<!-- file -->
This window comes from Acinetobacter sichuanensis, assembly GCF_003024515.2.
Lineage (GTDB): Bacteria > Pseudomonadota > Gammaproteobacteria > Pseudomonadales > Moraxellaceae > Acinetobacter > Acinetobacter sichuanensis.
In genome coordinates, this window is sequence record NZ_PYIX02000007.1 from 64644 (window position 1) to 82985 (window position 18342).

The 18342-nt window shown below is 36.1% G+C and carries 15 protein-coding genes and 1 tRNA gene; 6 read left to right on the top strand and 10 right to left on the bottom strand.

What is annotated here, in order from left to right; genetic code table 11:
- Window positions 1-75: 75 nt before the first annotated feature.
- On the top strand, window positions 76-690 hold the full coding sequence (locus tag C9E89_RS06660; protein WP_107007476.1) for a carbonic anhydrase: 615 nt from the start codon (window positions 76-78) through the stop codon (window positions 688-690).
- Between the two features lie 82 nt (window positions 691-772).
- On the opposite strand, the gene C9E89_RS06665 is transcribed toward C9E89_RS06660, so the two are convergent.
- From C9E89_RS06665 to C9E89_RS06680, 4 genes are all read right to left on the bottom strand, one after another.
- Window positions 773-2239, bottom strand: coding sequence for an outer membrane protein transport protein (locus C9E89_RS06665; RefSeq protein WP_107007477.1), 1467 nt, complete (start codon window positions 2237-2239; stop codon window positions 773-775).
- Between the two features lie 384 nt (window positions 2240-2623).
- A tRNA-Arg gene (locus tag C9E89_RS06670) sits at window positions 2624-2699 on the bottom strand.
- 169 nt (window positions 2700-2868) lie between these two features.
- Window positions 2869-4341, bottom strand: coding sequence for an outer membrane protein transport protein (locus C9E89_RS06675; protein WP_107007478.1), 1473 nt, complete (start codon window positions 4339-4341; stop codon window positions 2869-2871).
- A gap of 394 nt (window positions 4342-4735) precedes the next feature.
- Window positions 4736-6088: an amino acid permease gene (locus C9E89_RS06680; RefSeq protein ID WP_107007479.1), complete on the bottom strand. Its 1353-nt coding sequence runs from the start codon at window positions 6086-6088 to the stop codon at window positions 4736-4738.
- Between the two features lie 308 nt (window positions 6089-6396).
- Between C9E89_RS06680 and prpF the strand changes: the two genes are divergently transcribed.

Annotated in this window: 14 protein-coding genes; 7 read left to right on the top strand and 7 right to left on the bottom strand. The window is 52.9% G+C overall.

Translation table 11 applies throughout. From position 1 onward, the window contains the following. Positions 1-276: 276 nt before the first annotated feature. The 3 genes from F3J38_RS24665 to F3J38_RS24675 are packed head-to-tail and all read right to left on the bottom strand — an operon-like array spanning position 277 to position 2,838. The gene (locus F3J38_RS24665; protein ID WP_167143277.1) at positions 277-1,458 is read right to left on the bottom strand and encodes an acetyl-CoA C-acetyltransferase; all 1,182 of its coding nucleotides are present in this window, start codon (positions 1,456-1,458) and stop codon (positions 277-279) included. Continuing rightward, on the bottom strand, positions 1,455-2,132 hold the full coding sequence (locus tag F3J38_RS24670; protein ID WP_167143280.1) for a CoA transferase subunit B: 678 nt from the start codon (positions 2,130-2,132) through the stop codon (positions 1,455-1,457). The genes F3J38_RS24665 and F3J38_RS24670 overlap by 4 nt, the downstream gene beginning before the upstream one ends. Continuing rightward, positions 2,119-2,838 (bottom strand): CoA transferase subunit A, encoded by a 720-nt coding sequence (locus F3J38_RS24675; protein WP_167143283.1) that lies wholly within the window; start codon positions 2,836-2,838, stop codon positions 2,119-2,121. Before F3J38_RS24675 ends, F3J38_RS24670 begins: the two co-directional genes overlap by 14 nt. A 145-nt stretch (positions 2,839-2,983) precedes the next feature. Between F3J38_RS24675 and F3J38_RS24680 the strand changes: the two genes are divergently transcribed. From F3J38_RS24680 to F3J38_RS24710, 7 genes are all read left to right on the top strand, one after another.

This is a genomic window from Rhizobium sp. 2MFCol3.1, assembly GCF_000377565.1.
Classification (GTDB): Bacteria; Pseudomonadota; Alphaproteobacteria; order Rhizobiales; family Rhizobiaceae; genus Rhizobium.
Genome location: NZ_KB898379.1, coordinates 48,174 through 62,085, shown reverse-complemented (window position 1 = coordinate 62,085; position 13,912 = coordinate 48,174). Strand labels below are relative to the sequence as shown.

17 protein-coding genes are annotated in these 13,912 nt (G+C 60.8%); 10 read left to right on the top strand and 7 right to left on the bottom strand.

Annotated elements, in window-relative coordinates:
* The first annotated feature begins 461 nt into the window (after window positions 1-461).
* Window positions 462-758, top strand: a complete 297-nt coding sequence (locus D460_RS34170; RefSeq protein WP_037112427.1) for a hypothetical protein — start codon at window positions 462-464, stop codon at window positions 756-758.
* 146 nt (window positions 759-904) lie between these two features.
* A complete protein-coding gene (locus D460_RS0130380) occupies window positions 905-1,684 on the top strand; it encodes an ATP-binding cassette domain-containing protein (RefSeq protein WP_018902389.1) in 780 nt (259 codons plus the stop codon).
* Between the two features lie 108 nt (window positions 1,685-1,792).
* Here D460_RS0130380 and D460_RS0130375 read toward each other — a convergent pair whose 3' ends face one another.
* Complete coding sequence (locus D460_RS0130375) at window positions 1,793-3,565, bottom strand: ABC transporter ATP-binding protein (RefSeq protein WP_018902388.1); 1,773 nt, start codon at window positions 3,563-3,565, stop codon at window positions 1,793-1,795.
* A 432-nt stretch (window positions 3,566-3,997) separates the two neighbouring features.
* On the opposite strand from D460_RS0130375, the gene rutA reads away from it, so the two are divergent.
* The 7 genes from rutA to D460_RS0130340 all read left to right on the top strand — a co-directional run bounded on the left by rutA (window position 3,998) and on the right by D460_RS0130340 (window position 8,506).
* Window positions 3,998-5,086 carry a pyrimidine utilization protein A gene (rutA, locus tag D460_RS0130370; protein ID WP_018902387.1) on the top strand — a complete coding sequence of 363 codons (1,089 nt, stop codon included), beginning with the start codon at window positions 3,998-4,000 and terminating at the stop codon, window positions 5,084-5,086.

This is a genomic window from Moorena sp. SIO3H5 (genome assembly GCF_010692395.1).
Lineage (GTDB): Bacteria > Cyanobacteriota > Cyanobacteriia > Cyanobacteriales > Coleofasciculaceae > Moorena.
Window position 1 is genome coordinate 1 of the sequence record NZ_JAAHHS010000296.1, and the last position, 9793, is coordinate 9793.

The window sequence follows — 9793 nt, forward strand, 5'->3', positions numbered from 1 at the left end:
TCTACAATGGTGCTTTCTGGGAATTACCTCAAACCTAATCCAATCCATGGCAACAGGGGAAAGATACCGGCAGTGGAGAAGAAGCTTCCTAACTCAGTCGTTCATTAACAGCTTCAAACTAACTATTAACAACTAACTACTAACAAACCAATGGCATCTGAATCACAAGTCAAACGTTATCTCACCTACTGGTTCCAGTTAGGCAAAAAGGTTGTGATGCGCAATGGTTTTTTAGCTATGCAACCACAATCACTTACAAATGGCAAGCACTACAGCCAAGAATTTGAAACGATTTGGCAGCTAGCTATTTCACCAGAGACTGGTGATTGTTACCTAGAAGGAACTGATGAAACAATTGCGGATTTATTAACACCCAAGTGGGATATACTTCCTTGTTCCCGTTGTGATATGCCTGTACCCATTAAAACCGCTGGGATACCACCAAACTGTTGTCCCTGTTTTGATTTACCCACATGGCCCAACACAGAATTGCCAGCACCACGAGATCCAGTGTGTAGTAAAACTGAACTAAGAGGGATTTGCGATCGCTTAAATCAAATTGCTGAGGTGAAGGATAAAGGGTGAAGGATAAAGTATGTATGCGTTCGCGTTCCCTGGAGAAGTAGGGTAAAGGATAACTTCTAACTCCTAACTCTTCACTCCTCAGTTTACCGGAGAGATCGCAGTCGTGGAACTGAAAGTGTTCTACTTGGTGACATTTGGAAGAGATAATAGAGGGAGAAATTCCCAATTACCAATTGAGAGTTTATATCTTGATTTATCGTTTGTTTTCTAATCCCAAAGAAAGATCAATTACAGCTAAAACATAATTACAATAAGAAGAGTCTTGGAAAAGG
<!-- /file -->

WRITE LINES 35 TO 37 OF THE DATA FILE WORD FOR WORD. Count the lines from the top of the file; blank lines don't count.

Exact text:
* On the opposite strand from D460_RS0130375, the gene rutA reads away from it, so the two are divergent.
* The 7 genes from rutA to D460_RS0130340 all read left to right on the top strand — a co-directional run bounded on the left by rutA (window position 3,998) and on the right by D460_RS0130340 (window position 8,506).
* Window positions 3,998-5,086 carry a pyrimidine utilization protein A gene (rutA, locus tag D460_RS0130370; protein ID WP_018902387.1) on the top strand — a complete coding sequence of 363 codons (1,089 nt, stop codon included), beginning with the start codon at window positions 3,998-4,000 and terminating at the stop codon, window positions 5,084-5,086.